A Comparison of Electromagnetic Survey Results and Groundwater Quality Samples at an Animal Waste Storage Pond

by Kathleen Y. Kilian, USDA - Soil Conservation Service, Seattle, United States,

Document Type: Proceeding Paper

Part of: Coastal Zone '93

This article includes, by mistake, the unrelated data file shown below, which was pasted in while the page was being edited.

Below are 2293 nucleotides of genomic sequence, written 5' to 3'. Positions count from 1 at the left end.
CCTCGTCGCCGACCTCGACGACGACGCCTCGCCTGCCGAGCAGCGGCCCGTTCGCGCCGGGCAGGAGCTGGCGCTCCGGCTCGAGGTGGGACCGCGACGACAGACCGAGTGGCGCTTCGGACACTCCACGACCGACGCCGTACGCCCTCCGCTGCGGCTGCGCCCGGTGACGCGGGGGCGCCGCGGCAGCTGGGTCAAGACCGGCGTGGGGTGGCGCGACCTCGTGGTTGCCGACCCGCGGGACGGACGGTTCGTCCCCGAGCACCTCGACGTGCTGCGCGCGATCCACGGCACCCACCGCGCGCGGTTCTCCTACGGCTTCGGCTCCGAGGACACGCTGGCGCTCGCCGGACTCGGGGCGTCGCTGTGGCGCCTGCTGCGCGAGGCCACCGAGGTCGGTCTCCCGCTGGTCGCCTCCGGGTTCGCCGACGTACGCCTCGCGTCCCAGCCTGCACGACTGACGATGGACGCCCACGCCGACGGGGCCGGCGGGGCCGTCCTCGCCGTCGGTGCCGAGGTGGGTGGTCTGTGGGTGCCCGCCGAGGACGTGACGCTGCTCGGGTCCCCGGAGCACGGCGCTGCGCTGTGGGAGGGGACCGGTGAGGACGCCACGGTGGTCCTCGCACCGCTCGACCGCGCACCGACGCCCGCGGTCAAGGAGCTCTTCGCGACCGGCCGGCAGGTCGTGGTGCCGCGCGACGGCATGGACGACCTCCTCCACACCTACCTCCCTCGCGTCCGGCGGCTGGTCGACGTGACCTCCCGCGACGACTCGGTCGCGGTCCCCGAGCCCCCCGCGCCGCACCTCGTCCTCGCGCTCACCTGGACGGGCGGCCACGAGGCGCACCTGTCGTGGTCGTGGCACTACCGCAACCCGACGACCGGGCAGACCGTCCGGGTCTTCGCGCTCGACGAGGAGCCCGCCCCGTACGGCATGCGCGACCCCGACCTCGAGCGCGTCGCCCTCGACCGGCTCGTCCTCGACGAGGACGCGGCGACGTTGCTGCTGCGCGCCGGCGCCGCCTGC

Animal waste storage ponds are widely used to store manure over winter until it can be surface applied to growing crops as a fertilizer. There is an increasing concern for groundwater contamination originating from the ponds. If a manure pond is leaking, the common contaminants leaching into groundwater are ammonia-N, phosphate-P, chloride, total dissolved solids and organics. The chloride and total dissolved solids increases the conductivity of the soil and groundwater in the zone of contamination. Electromagnetic surveys can be used to measure the average conductivity of the soil and groundwater. In cooperation with the Washington State Department of Ecology, several of the sites have had shallow monitoring wells installed around the waste storage ponds. Three electromagnetic (EM) surveys were performed at one of these monitored ponds and this paper compares the results of the EM surveys with monitoring well data. The well data and EM data show good correlation, indicating that the EM survey may be used as an effective tool to detect leakage from waste storage ponds in areas of shallow groundwater.

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